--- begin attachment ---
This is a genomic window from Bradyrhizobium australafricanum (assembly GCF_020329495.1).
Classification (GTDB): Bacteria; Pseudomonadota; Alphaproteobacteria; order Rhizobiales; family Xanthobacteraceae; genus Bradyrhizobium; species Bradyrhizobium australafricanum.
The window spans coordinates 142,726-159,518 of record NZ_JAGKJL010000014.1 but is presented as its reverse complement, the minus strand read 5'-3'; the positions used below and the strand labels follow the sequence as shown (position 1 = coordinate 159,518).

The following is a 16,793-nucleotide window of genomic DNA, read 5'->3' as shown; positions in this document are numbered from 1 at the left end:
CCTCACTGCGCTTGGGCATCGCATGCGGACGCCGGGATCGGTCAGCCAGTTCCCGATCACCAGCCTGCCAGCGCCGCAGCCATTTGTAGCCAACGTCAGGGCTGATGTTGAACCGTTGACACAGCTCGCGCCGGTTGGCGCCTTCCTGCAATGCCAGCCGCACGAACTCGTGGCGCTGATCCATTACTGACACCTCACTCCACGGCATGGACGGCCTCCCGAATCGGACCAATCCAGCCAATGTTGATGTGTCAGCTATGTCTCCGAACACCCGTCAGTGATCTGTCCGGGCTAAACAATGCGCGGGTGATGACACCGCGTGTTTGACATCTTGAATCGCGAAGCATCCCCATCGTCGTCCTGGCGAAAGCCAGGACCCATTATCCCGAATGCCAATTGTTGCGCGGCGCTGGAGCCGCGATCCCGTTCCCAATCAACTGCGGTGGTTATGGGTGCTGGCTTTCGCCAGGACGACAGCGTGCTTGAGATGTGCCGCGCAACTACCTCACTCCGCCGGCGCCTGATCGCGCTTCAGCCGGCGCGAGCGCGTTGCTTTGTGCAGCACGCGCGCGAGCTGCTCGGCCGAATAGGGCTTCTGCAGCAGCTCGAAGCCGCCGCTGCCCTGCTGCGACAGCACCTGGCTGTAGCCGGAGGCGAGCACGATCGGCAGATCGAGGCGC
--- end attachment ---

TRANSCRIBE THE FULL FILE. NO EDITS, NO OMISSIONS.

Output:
This is a genomic window from Bradyrhizobium australafricanum (assembly GCF_020329495.1).
Classification (GTDB): Bacteria; Pseudomonadota; Alphaproteobacteria; order Rhizobiales; family Xanthobacteraceae; genus Bradyrhizobium; species Bradyrhizobium australafricanum.
The window spans coordinates 142,726-159,518 of record NZ_JAGKJL010000014.1 but is presented as its reverse complement, the minus strand read 5'-3'; the positions used below and the strand labels follow the sequence as shown (position 1 = coordinate 159,518).

The following is a 16,793-nucleotide window of genomic DNA, read 5'->3' as shown; positions in this document are numbered from 1 at the left end:
CCTCACTGCGCTTGGGCATCGCATGCGGACGCCGGGATCGGTCAGCCAGTTCCCGATCACCAGCCTGCCAGCGCCGCAGCCATTTGTAGCCAACGTCAGGGCTGATGTTGAACCGTTGACACAGCTCGCGCCGGTTGGCGCCTTCCTGCAATGCCAGCCGCACGAACTCGTGGCGCTGATCCATTACTGACACCTCACTCCACGGCATGGACGGCCTCCCGAATCGGACCAATCCAGCCAATGTTGATGTGTCAGCTATGTCTCCGAACACCCGTCAGTGATCTGTCCGGGCTAAACAATGCGCGGGTGATGACACCGCGTGTTTGACATCTTGAATCGCGAAGCATCCCCATCGTCGTCCTGGCGAAAGCCAGGACCCATTATCCCGAATGCCAATTGTTGCGCGGCGCTGGAGCCGCGATCCCGTTCCCAATCAACTGCGGTGGTTATGGGTGCTGGCTTTCGCCAGGACGACAGCGTGCTTGAGATGTGCCGCGCAACTACCTCACTCCGCCGGCGCCTGATCGCGCTTCAGCCGGCGCGAGCGCGTTGCTTTGTGCAGCACGCGCGCGAGCTGCTCGGCCGAATAGGGCTTCTGCAGCAGCTCGAAGCCGCCGCTGCCCTGCTGCGACAGCACCTGGCTGTAGCCGGAGGCGAGCACGATCGGCAGATCGAGGCGC